OUTPOST, NEAR GERMANNA, May 5, 1864-2 p.m.
GENERAL: The enemy are bringing up re-enforcements by way of Germanna and the plank road rapidly. Whilst I write I see a long column moving over the heights beyond the river in the direction of the ford. Their pickets in my front are very active and uneasy. Two or three brigades on the side of the river have just passed toward Fredericksburg in sight of my old post. Their cavalry pickets immediately in my front fell in rear and moved off with them, they still keep them on other parts of the line, though. I will try and keep you posted in regard to their movements from this direction.
I shall try and feel them again to-night with dismounted men. I have three good scouts out now on their flank.
I am, general, very respectfully, your obedient servant,
WM. H. H. COWLES.
MAY 5, 1864.
Major Cowles reports the enemy's cavalry advancing on the plank road near New Hope Church, and on the pike near Locust Grove.
MAY 5, 1864.
Captain Wilbourn reports everything moving to our right except cavalry. If so, better move the divisions to occupy lines at Mine Run, and be prepared for action.
Mrs. Capps' House, between Parker's Store and Brock Road,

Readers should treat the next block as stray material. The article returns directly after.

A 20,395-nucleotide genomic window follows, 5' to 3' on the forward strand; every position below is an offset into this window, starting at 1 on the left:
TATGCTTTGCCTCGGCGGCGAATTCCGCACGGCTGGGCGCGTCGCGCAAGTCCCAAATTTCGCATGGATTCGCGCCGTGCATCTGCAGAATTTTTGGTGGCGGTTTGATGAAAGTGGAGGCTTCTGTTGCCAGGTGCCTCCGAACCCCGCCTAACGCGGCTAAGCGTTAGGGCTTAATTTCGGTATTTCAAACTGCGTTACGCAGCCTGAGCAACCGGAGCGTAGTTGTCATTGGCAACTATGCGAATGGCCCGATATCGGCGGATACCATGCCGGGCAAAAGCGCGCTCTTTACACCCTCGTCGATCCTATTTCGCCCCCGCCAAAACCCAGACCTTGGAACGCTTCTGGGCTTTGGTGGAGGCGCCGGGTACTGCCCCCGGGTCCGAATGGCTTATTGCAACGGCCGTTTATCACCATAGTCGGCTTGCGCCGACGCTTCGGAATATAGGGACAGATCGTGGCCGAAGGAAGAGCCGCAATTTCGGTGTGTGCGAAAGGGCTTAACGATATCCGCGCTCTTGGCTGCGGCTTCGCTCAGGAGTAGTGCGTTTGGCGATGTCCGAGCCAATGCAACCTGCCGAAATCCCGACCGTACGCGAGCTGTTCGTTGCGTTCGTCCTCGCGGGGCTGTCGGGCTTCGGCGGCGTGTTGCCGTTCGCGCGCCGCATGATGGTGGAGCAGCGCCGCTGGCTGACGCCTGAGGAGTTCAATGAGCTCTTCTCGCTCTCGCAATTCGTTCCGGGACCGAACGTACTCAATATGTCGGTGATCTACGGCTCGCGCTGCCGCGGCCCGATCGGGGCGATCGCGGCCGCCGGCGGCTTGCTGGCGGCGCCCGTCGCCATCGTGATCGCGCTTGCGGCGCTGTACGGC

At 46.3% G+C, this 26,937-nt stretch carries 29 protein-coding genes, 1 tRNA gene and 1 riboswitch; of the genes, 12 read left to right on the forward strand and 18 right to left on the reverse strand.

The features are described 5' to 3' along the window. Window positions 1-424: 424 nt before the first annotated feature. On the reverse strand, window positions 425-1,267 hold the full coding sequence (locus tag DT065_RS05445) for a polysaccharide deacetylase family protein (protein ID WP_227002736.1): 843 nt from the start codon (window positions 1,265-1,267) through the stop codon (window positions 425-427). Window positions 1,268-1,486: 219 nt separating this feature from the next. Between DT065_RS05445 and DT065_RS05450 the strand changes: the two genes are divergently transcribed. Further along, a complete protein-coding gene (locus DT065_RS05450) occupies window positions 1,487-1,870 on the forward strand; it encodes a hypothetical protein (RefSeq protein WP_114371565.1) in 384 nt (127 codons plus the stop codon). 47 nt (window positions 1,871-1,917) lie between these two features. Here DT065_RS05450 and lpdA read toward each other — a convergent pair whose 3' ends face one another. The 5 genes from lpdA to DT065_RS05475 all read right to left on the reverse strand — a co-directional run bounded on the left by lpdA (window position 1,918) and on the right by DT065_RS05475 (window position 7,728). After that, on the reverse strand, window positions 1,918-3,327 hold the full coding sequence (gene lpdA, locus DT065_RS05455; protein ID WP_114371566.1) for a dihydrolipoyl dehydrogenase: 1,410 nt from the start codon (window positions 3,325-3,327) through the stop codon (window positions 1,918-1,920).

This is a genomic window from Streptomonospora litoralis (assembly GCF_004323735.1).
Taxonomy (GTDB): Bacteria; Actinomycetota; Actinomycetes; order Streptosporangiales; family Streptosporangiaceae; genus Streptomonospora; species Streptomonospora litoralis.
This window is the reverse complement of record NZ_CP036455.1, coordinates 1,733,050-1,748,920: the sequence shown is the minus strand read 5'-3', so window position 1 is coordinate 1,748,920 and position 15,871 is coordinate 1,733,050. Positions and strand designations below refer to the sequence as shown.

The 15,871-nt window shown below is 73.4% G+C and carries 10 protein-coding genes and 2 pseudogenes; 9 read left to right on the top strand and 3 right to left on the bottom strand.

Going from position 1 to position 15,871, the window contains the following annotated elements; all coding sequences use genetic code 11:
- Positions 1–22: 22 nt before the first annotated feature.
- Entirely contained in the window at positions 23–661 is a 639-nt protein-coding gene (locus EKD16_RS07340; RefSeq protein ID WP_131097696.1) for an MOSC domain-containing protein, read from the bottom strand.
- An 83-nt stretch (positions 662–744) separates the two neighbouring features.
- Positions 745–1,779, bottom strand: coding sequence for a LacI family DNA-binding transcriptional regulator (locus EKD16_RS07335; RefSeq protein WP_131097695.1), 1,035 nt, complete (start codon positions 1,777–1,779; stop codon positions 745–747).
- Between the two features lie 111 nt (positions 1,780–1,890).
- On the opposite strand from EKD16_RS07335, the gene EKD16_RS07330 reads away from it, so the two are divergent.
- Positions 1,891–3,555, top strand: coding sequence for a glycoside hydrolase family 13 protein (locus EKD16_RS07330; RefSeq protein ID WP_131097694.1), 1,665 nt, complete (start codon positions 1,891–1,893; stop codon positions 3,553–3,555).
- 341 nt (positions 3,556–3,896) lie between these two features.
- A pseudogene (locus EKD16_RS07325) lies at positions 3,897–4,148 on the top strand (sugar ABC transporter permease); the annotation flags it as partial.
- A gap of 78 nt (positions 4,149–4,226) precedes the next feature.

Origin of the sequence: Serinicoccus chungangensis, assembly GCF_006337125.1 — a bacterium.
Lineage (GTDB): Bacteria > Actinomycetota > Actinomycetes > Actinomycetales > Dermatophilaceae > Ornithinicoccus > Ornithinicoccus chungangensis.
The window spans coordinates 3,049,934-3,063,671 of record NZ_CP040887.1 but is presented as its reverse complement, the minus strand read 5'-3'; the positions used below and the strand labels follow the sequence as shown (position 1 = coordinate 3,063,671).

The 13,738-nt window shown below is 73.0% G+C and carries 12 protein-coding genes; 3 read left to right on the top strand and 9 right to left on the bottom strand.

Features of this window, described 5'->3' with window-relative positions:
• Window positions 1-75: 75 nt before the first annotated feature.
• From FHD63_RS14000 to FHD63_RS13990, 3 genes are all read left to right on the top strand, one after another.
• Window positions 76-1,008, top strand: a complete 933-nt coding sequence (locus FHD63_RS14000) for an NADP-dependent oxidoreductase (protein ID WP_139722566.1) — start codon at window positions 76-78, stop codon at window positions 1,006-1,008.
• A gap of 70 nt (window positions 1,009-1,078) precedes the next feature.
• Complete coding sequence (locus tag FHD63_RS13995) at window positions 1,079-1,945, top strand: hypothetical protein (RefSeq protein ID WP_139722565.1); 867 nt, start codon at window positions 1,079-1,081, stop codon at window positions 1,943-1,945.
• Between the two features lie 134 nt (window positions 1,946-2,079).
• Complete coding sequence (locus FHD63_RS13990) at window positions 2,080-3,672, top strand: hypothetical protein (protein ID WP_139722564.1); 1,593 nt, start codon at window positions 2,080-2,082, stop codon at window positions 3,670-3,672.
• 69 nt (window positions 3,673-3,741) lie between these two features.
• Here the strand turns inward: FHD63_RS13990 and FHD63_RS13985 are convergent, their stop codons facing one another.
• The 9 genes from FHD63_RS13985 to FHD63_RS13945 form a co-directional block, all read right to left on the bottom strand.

May 5, 1864-[6 p.m.]
GENERAL: The general commanding directs me to say that the enemy have made no headway in their attack on General Heth, who is near the intersection of the Brock and plank road. He hopes to have General Anderson to-morrow morning, and General Longstreet also, and he wants you to get General Ramseur and be ready to act early in the morning. The enemy appear to be on the Wilderness Tavern ridge, and if you see no chance to operate on their right, the general proposes to endeavor to crush their left. He wishes you to send back and care for all your wounded, fill up your ammunition, and be ready to act early in the morning. General Wilcox has just reported that the enemy, who was drawn up on Wilderness Tavern ridge, is all moving up to our right. Should that be the case the general suggests to you the practicability of moving over and taking that ridge, thus severing the enemy from his base, but if this cannot be done without too great a sacrifice, you must be prepared to re-enforce our right and make your arrangements accordingly.
Very respectfully, your obedient servant,